I Made A Rookie Mistake

Copingwithpods

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I bought corals that were so cheap I couldn't pass them up, problem is I didn't read up on them first and wasn't entirely sure of what they were.

First guy I thought was an elegance coral, store was very dimly lit and I couldnt really tell as it had just been moved and closed up. Now that it's in my tank it looks a lot different.
20190622_180245_HDR.jpg


The second is a mettalic blue red tipped flower pot coral. I thought it was a zoa colony(big mistake) now I have one coral I know nothing about and another doomed to die in six months or so says the interwebs.

Any idea what this coral is will be greatly appreciated
 

stella1979

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Hmm, are both the corals in the picture above the new ones you speak of?

Ermm, I wanna say that I wouldn't shop there again, but with the right knowledge and soon to be had experience under your belt, you may have found a place with great deals if ignorant employees.

Going on the assumption that the bushy, many-tentacled coral is the flower pot... the common name 'flower pot' means Alveapora to me (not what you have there), though the term is commonly used for Goniopora corals as well, (your coral doesn't look like a Goni to me either.) I'm not sure at all but if I were to make a guess on this coral, it would be Galaxea, (aka, Galaxy Coral, Star Coral, Starburst Coral...) I love these guys though I should point out their aggression. I've got a neon tipped galaxea that looks like a bright, cute little dome-shaped bush, only a couple inches across and not more than 1.5 inches tall.... until it lets out one of its stingers. Thin as a thread, this baddy gets at least 7 inches long and waves around looking for something to harass. I've read credible reports of how nasty the sting can be too.

Hmmm, my hammer corals send out long stingers sometimes too. This is not how these corals eat though. It is said that these stingers are sent out when a coral senses encroachment. It is their way of defending their space. My hammer's stingers have caused a little damage to nearby corals, namely, two varieties of leptoseris (strange SPS corals... strange because they are SPS but do very well in low-light conditions, hence, the reason this SPS is within reach of a low-lying hammer, while most of my LPS is up top and out of harm's way.) Point is, the leptos took damage but recovered just fine after some time. I hear that a galaxea's sting is much more potent... so my guy is in the sand and the flow in my little tank seems to keep his stingers away from the main scape and the corals that reside there. Fun fact... a galaxea, unlike so many other LPS, grows its skeleton like a plate, which makes it just fine for it to reside in the sand. Personally, I think frag plugs belong nowhere but the frag rack... in other words, I deplug corals before they go to their final spot because I do not want plugs visible on the scape... nor do I want to see them in the substrate. This is just me and totally not hating on others btw. Point is, my galaxea is the only coral that is part of the grand design which is still on a plug... His thin skeleton made it feel too dangerous to deplug him, but no matter, he soon grew, plating down the sides of, then away from the plug in all directions. Sooo, if I pick up that coral and turn it upside down, the bottom of the disc part of the plug is perfectly even with the bottom of the galaxea's skeleton.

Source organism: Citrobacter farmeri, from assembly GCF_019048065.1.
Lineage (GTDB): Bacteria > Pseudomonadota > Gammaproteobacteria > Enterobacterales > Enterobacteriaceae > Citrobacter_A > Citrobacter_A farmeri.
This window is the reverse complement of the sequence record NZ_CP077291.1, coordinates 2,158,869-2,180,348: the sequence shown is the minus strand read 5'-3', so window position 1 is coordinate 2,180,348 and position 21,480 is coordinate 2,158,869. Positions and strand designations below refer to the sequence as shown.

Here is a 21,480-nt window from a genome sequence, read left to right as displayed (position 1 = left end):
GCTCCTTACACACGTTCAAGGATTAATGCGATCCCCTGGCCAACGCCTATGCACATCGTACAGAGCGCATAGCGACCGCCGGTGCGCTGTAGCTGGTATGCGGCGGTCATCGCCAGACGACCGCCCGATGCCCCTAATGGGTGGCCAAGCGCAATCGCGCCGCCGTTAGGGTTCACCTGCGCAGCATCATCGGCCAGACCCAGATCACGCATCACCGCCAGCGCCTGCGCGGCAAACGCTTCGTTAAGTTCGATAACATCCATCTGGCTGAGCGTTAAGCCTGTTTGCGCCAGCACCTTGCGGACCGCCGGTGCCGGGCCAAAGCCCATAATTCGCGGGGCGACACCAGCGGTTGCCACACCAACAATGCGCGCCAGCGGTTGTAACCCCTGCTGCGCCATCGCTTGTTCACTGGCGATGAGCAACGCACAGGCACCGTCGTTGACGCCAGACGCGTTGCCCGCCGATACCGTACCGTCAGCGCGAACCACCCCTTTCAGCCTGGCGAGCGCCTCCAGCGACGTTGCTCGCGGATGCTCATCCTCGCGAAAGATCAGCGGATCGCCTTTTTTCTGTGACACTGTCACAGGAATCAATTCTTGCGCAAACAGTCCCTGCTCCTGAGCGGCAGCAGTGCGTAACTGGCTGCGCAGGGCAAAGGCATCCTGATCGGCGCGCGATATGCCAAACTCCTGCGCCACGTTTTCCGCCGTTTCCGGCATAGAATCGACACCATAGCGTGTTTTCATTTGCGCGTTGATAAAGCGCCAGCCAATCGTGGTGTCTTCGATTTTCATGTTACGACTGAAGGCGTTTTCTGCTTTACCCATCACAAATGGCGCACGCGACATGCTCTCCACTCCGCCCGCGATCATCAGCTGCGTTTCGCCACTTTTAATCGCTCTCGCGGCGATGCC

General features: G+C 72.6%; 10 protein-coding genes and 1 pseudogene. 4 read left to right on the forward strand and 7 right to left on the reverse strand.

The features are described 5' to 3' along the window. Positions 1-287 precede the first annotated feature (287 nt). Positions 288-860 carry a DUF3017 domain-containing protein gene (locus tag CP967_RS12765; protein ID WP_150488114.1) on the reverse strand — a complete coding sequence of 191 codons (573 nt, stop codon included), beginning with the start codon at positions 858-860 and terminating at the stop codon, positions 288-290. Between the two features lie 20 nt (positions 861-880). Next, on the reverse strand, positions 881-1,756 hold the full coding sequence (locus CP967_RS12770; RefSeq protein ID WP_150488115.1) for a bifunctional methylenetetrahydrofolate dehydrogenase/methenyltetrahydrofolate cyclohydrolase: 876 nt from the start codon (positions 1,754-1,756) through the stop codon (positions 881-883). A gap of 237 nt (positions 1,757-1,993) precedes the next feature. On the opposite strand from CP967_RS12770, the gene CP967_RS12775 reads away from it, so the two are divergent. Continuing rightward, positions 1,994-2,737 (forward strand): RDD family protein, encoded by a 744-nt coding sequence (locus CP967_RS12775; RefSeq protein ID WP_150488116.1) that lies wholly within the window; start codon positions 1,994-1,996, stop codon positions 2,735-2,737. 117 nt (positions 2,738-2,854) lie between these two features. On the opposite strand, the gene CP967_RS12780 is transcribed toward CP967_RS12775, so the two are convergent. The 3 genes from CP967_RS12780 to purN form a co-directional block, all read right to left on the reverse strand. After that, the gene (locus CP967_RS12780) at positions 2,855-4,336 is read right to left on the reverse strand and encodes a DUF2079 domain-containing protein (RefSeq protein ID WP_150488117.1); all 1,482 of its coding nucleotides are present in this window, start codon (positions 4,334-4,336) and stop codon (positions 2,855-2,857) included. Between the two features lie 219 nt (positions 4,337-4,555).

As for the coral to the right in the pic, (err, I have a feeling you aren't even asking about this one, but just in case), you've got a very nicely colored trumpet coral there... aka, a candy cane. These are commonly bright yellow/green (the morph is called Kryptonite Candy Cane), or a soft bluish shade. Idk if it's rare everywhere, but I've never seen a two-tone trumpet at my LFS's. I really like this guy.

Either way, I see no evidence of an elegance coral. Tell me, does it have a stony base? I ask because it also looks a bit like a fluffy but mostly closed flower anemone... which has no skeleton and can move itself around. I do not think this is really what you have there, but again, just in case... so I thought to mention this critter's mobility because a roaming nem is a cause for concern. Nems have a wicked sting that can hurt other corals as the nem moves near, past, or over them.

Errmm, sorry for the book! I'm bad about keeping things short. Hope this helps! And please, do share more of your tank and corals with us.
 

Wraithen

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Hmm, are both the corals in the picture above the new ones you speak of?

Ermm, I wanna say that I wouldn't shop there again, but with the right knowledge and soon to be had experience under your belt, you may have found a place with great deals if ignorant employees.

Going on the assumption that the bushy, many-tentacled coral is the flower pot... the common name 'flower pot' means Alveapora to me (not what you have there), though the term is commonly used for Goniopora corals as well, (your coral doesn't look like a Goni to me either.) I'm not sure at all but if I were to make a guess on this coral, it would be Galaxea, (aka, Galaxy Coral, Star Coral, Starburst Coral...) I love these guys though I should point out their aggression. I've got a neon tipped galaxea that looks like a bright, cute little dome-shaped bush, only a couple inches across and not more than 1.5 inches tall.... until it lets out one of its stingers. Thin as a thread, this baddy gets at least 7 inches long and waves around looking for something to harass. I've read credible reports of how nasty the sting can be too.